By Susannah Nesmith
Bernardo and Fabiola Hernandez went to Unidad of Miami Beach, a community-based service organization, looking for help.
Fabiola, 70, clutched a folder of documents that showed she and her husband receive only $51 a month in food stamps. A printout listed their combined monthly Social Security benefits of just $1,317.
But the most critical evidence of their need was their doctor’s warning: They were both anemic.
“We only eat meat once a month,” said Bernardo, 73. “After all our bills, the rent, the car insurance, we don’t have enough left to eat.”
About 1 in 6 Florida residents 50 and older risk hunger due to a lack of resources, according to a survey conducted this year by the University of Central Florida and AARP Foundation.
The foundation sponsored the survey after AARP Florida cosponsored a Senior Hunger Summit and discovered that more reliable data was needed.
The survey results mirror findings nationwide. A 2012 survey by the National Foundation to End Senior Hunger found that 15.3 percent of people 60 and older were at risk of hunger and that the overall number had increased by roughly half since the recession began in 2008.
Many older people who aren’t ready to retire say the economy has pushed them into poverty.
Oscar Diaz, 60, of Miami Beach, is participating in a retraining program for unemployed older people at Unidad. He and his wife both lost their jobs more than a year ago. Before his wife recently found work, scraping together enough money for food was difficult.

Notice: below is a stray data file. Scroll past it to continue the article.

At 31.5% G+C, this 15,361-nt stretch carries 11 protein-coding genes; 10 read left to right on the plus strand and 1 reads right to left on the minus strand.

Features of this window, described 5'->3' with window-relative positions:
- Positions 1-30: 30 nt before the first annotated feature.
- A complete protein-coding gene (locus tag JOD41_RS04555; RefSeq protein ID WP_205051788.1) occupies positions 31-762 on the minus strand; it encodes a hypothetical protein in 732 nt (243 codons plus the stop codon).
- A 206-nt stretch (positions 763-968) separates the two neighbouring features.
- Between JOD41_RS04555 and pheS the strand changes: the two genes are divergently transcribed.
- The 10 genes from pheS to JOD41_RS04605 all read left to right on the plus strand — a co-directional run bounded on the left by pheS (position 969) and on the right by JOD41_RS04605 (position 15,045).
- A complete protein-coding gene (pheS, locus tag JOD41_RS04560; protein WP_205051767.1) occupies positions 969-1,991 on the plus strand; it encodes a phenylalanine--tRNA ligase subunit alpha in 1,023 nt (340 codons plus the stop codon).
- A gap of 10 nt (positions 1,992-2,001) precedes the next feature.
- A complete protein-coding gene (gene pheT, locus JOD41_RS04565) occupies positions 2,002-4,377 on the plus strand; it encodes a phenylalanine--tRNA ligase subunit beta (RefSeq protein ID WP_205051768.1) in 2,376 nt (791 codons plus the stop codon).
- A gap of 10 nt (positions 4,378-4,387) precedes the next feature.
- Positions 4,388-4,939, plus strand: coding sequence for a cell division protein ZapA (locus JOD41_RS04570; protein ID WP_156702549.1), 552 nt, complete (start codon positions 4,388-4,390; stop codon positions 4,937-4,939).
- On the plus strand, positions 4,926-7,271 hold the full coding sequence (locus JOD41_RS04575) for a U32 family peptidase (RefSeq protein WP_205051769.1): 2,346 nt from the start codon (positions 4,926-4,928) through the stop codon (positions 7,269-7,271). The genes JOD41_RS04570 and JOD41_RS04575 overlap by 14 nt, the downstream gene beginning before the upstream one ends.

“We just added a little more water to the beans,” he said. “For Christmas … we get those free turkeys. If we can get little freebies here and there, that helps.”
AARP Foundation teamed up with the Miami Dolphins, including several former players, on a recent Saturday to pack 1 million nutritious, high-protein meals for local food banks. But social service providers say the need keeps growing.
Funding isn’t keeping up
Mark Adler, executive director of Broward Meals on Wheels based in Plantation, set up a waiting list for the first time in 30 years last year. His agency, which feeds 10,000 seniors annually, has about 200 on the waiting list.
“What do I need? I need more funding,” Adler said. “The need is exponentially growing and the funding is stagnant, not keeping up with the growing senior population.”
Much of the money for Meals on Wheels comes through the Older Americans Act, but the AARP Public Policy Institute found that federal funding has been relatively flat for a decade. Over that same period, the population it is intended to serve has grown 30 percent.
Many of Adler’s clients are like Patricia Clark, 85, of Plantation. A widow, she lives alone with no family nearby. Though she bought her condo with cash when she retired, she has had to mortgage it to supplement her Social Security. In recent years she has suffered a series of severe health problems, including a broken hip and a broken back.
She’s struggling to pay her mortgage, the condo maintenance fee and the copayments from her latest hospitalization. Without the weekly Meals on Wheels delivery, she’s not sure how she would eat.
“I’d just have to give up something, I guess,” she said, adding that her weight has dropped from 120 pounds to 97 in recent years and her doctors want her to eat more.
Just being at risk of hunger has health consequences, noted Jennifer Sauer, senior research advisor at the AARP Research Center. Thirty percent of the survey respondents who qualified as at risk under the U.S. Department of Agriculture definition said their health was fair or poor, compared with 16 percent of all Floridians.
Hunger affects all ages. The AARP survey found that 18 percent of Floridians are at risk of going hungry. Broward Meals on Wheels helped serve 27,000 meals to 937 needy children last summer.
“I figure if you do something well, by all means, do more of it,” Adler said.
Susannah Nesmith is a writer living in Miami.